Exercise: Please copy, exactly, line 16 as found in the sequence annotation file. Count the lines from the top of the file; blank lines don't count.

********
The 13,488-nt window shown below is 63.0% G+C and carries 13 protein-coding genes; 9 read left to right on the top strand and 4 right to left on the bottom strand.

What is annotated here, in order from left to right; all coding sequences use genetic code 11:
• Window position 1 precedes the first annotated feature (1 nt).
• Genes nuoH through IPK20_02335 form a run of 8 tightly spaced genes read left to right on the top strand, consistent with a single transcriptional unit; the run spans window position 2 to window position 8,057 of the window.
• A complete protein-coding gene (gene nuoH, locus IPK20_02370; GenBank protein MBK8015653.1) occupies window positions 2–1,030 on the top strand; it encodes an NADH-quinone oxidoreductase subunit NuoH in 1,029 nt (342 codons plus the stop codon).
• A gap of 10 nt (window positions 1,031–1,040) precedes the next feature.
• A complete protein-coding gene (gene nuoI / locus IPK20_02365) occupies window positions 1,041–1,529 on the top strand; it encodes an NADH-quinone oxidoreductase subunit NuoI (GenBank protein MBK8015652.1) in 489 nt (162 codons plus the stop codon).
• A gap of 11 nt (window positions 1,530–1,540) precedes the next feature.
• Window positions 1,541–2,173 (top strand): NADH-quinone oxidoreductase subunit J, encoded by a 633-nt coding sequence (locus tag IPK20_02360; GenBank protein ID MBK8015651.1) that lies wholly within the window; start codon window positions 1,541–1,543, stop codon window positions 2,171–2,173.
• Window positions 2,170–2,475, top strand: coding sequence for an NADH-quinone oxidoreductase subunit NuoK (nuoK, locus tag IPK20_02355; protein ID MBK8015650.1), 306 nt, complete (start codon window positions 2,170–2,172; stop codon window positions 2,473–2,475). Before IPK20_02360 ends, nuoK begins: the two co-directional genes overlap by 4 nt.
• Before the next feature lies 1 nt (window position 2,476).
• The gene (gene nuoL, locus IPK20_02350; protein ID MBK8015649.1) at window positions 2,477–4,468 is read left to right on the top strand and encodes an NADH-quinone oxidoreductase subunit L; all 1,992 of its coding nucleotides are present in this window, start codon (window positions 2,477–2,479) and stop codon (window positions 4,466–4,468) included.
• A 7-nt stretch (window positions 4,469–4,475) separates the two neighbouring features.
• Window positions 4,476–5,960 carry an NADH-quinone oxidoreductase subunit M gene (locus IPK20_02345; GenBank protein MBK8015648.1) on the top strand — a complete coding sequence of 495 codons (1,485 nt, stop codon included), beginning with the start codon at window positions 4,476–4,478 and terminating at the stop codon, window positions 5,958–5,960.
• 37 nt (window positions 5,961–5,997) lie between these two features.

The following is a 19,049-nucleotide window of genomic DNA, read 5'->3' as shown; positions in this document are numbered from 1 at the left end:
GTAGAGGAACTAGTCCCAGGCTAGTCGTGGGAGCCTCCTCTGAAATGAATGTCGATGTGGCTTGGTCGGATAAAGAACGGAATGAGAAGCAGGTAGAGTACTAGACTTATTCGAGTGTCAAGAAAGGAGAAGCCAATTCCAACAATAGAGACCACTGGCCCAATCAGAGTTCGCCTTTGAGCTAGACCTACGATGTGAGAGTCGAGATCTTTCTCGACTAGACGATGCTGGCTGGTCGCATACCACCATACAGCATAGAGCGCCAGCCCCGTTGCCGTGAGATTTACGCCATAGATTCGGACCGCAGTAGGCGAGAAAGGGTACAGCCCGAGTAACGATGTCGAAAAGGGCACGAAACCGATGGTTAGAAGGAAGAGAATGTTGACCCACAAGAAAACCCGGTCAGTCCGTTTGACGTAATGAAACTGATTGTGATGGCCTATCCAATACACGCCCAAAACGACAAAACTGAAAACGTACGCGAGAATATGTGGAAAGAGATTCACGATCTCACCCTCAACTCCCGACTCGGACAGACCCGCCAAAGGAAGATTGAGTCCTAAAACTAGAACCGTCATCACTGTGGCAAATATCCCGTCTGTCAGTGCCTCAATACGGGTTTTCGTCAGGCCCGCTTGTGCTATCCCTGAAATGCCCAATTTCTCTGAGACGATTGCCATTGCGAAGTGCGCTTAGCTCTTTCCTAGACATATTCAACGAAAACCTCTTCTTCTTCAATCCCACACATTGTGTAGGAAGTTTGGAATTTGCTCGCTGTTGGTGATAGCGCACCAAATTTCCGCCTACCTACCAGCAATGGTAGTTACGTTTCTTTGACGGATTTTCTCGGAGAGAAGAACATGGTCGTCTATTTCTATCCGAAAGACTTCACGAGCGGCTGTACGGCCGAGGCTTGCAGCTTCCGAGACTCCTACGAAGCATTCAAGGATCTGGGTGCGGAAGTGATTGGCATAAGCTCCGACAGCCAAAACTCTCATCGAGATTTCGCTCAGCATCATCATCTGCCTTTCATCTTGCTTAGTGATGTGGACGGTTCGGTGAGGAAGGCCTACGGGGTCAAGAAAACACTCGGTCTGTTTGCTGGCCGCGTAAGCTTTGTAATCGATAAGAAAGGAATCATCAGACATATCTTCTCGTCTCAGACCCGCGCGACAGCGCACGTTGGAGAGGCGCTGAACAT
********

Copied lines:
The following is a 19,049-nucleotide window of genomic DNA, read 5'->3' as shown; positions in this document are numbered from 1 at the left end: